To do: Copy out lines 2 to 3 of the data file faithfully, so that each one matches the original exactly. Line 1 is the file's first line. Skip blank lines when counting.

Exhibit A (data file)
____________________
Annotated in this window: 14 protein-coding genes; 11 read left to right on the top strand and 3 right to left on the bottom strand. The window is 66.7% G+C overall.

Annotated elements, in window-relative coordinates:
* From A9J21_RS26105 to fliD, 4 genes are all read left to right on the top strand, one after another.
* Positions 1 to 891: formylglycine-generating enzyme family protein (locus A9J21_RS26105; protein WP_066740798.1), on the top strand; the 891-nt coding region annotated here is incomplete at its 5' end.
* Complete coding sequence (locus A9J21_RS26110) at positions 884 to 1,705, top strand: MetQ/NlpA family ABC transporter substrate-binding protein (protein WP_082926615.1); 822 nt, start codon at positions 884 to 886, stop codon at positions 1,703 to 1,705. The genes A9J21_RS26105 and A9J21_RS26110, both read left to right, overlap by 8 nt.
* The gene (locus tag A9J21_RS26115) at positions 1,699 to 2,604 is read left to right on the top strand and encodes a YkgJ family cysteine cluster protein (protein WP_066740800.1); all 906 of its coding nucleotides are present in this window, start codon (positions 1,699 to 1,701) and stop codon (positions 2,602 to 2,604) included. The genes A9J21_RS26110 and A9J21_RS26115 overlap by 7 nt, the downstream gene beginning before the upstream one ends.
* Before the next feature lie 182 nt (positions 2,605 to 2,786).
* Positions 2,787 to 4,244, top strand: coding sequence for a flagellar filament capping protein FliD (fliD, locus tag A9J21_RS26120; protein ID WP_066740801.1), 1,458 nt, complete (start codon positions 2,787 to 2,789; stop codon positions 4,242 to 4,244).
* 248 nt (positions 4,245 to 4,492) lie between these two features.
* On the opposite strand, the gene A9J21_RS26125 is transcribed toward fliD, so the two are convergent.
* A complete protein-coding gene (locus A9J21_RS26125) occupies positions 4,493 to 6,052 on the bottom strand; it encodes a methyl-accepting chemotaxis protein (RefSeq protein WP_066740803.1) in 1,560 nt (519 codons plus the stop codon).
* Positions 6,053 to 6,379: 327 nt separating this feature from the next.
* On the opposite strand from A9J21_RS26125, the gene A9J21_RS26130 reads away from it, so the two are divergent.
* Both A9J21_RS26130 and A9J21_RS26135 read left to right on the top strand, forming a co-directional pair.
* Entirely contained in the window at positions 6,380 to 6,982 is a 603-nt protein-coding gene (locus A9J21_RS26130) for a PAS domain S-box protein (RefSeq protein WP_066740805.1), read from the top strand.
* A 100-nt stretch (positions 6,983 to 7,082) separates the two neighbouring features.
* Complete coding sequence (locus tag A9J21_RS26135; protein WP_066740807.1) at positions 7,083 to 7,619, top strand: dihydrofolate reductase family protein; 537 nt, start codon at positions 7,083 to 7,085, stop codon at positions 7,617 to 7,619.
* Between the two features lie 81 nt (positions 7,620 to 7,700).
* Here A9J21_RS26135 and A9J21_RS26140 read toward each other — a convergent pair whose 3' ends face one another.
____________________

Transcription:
Annotated elements, in window-relative coordinates:
* From A9J21_RS26105 to fliD, 4 genes are all read left to right on the top strand, one after another.